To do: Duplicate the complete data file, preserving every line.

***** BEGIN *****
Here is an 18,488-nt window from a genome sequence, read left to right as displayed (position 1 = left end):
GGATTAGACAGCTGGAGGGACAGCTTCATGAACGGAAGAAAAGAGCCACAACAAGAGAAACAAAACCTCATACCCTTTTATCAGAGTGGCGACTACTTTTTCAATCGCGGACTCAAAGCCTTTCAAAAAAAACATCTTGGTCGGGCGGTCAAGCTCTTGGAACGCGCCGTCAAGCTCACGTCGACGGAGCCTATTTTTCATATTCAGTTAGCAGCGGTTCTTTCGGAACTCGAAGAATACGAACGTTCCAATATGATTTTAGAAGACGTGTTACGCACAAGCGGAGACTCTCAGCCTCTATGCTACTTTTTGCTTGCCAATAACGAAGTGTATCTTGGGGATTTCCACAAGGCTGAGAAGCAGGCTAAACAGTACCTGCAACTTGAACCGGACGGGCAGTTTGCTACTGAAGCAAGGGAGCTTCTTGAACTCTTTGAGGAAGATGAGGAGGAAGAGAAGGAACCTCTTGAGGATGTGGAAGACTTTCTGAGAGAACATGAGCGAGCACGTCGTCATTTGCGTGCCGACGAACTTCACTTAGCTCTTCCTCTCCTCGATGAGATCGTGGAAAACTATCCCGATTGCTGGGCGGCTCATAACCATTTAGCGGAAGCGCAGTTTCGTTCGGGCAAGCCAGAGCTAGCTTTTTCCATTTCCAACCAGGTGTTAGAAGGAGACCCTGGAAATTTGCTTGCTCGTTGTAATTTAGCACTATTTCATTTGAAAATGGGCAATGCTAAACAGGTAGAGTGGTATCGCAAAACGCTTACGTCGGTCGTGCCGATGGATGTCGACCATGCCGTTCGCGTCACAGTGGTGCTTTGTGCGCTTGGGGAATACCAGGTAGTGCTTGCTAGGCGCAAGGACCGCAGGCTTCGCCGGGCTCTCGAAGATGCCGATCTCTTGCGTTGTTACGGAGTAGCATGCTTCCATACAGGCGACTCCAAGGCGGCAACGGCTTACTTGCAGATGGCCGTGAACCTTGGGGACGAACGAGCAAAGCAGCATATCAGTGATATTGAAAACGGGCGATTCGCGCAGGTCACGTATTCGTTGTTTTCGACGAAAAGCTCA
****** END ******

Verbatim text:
Here is an 18,488-nt window from a genome sequence, read left to right as displayed (position 1 = left end):
GGATTAGACAGCTGGAGGGACAGCTTCATGAACGGAAGAAAAGAGCCACAACAAGAGAAACAAAACCTCATACCCTTTTATCAGAGTGGCGACTACTTTTTCAATCGCGGACTCAAAGCCTTTCAAAAAAAACATCTTGGTCGGGCGGTCAAGCTCTTGGAACGCGCCGTCAAGCTCACGTCGACGGAGCCTATTTTTCATATTCAGTTAGCAGCGGTTCTTTCGGAACTCGAAGAATACGAACGTTCCAATATGATTTTAGAAGACGTGTTACGCACAAGCGGAGACTCTCAGCCTCTATGCTACTTTTTGCTTGCCAATAACGAAGTGTATCTTGGGGATTTCCACAAGGCTGAGAAGCAGGCTAAACAGTACCTGCAACTTGAACCGGACGGGCAGTTTGCTACTGAAGCAAGGGAGCTTCTTGAACTCTTTGAGGAAGATGAGGAGGAAGAGAAGGAACCTCTTGAGGATGTGGAAGACTTTCTGAGAGAACATGAGCGAGCACGTCGTCATTTGCGTGCCGACGAACTTCACTTAGCTCTTCCTCTCCTCGATGAGATCGTGGAAAACTATCCCGATTGCTGGGCGGCTCATAACCATTTAGCGGAAGCGCAGTTTCGTTCGGGCAAGCCAGAGCTAGCTTTTTCCATTTCCAACCAGGTGTTAGAAGGAGACCCTGGAAATTTGCTTGCTCGTTGTAATTTAGCACTATTTCATTTGAAAATGGGCAATGCTAAACAGGTAGAGTGGTATCGCAAAACGCTTACGTCGGTCGTGCCGATGGATGTCGACCATGCCGTTCGCGTCACAGTGGTGCTTTGTGCGCTTGGGGAATACCAGGTAGTGCTTGCTAGGCGCAAGGACCGCAGGCTTCGCCGGGCTCTCGAAGATGCCGATCTCTTGCGTTGTTACGGAGTAGCATGCTTCCATACAGGCGACTCCAAGGCGGCAACGGCTTACTTGCAGATGGCCGTGAACCTTGGGGACGAACGAGCAAAGCAGCATATCAGTGATATTGAAAACGGGCGATTCGCGCAGGTCACGTATTCGTTGTTTTCGACGAAAAGCTCA